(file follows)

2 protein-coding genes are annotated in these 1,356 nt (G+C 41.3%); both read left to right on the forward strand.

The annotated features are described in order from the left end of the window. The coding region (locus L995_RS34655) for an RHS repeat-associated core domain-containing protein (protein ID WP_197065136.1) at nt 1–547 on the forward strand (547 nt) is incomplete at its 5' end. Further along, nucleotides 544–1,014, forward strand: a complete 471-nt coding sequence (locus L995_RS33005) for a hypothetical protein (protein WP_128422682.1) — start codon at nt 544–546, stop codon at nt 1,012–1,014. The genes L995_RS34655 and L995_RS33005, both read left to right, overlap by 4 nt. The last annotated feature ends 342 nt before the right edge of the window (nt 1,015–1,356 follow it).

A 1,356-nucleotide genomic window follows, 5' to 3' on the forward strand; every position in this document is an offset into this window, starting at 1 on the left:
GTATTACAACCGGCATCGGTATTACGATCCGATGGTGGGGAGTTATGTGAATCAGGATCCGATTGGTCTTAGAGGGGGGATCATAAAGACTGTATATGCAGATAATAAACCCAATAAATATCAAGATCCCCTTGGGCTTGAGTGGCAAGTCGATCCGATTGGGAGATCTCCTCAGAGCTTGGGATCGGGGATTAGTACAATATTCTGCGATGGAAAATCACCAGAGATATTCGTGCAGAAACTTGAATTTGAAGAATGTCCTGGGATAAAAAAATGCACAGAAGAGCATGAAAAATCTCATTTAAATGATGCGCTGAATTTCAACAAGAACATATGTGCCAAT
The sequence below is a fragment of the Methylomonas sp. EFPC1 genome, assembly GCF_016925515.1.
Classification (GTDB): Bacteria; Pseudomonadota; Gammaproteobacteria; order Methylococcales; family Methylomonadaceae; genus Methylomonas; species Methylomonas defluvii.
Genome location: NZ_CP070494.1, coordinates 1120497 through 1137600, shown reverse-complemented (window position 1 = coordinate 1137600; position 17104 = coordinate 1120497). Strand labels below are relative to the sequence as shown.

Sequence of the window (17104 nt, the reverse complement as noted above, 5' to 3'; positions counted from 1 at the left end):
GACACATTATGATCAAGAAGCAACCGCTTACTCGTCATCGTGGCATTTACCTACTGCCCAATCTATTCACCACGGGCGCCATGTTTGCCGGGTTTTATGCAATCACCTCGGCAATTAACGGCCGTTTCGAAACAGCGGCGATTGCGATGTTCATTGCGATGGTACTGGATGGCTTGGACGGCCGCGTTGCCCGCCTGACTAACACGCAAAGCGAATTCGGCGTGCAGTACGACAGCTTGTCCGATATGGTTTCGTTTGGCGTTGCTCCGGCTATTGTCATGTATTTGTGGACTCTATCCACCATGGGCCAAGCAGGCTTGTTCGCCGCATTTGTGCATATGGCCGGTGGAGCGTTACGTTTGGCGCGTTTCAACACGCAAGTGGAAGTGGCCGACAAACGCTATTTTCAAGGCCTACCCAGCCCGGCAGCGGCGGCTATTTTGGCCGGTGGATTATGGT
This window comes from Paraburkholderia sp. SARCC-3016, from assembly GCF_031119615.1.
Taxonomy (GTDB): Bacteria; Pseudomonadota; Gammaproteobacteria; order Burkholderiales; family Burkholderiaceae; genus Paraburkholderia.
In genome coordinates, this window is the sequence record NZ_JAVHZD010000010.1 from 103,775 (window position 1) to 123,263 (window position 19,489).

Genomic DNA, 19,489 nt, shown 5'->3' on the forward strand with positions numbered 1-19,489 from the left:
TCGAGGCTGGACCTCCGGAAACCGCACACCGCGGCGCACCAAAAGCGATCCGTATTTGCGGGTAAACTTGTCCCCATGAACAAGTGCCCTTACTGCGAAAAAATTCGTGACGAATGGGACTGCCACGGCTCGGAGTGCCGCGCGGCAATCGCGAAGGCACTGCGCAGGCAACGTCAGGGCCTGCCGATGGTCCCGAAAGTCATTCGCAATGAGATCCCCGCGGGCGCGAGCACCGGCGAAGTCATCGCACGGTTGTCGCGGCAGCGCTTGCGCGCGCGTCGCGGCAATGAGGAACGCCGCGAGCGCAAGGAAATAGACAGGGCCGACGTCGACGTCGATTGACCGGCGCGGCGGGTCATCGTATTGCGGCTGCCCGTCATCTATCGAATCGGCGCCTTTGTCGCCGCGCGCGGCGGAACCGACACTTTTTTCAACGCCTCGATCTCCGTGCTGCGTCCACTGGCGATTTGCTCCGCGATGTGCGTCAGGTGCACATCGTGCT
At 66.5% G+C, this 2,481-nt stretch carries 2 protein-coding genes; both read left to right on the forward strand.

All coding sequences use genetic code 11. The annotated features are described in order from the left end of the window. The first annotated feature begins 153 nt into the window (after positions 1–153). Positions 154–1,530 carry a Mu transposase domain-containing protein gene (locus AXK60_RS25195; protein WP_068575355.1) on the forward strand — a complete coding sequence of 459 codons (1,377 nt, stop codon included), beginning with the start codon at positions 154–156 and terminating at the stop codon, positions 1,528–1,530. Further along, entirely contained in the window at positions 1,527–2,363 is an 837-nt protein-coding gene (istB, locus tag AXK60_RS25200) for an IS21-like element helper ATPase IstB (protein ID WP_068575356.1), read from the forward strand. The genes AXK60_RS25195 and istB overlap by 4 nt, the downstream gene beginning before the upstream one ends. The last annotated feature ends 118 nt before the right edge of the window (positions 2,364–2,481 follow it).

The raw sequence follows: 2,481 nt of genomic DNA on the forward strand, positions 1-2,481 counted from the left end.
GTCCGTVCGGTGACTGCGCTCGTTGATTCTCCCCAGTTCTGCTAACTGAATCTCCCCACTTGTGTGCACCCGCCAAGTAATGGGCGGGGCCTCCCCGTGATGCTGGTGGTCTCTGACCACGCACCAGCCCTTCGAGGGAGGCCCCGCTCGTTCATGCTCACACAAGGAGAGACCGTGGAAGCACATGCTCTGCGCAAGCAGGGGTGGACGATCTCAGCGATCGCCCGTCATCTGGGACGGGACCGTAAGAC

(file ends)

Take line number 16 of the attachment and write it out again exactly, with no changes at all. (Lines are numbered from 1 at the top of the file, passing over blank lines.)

All coding sequences use genetic code 11. The annotated features are described in order from the left end of the window. The first annotated feature begins 153 nt into the window (after positions 1–153). Positions 154–1,530 carry a Mu transposase domain-containing protein gene (locus AXK60_RS25195; protein WP_068575355.1) on the forward strand — a complete coding sequence of 459 codons (1,377 nt, stop codon included), beginning with the start codon at positions 154–156 and terminating at the stop codon, positions 1,528–1,530. Further along, entirely contained in the window at positions 1,527–2,363 is an 837-nt protein-coding gene (istB, locus tag AXK60_RS25200) for an IS21-like element helper ATPase IstB (protein ID WP_068575356.1), read from the forward strand. The genes AXK60_RS25195 and istB overlap by 4 nt, the downstream gene beginning before the upstream one ends. The last annotated feature ends 118 nt before the right edge of the window (positions 2,364–2,481 follow it).